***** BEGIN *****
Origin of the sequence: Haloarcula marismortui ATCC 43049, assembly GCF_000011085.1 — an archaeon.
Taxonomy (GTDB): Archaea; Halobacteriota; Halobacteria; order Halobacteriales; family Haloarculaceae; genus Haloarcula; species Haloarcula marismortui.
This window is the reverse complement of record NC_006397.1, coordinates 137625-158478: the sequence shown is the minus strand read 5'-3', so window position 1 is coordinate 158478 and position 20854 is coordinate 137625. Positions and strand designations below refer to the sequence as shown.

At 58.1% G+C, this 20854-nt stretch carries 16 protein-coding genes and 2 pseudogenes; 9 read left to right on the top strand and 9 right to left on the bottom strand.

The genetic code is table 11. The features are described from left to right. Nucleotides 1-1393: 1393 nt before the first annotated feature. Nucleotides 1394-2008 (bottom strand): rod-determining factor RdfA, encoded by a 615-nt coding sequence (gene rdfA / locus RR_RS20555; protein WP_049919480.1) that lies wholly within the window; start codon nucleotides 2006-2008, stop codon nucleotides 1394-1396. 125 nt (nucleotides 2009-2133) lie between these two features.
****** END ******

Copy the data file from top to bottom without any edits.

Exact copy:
Origin of the sequence: Haloarcula marismortui ATCC 43049, assembly GCF_000011085.1 — an archaeon.
Taxonomy (GTDB): Archaea; Halobacteriota; Halobacteria; order Halobacteriales; family Haloarculaceae; genus Haloarcula; species Haloarcula marismortui.
This window is the reverse complement of record NC_006397.1, coordinates 137625-158478: the sequence shown is the minus strand read 5'-3', so window position 1 is coordinate 158478 and position 20854 is coordinate 137625. Positions and strand designations below refer to the sequence as shown.

At 58.1% G+C, this 20854-nt stretch carries 16 protein-coding genes and 2 pseudogenes; 9 read left to right on the top strand and 9 right to left on the bottom strand.

The genetic code is table 11. The features are described from left to right. Nucleotides 1-1393: 1393 nt before the first annotated feature. Nucleotides 1394-2008 (bottom strand): rod-determining factor RdfA, encoded by a 615-nt coding sequence (gene rdfA / locus RR_RS20555; protein WP_049919480.1) that lies wholly within the window; start codon nucleotides 2006-2008, stop codon nucleotides 1394-1396. 125 nt (nucleotides 2009-2133) lie between these two features.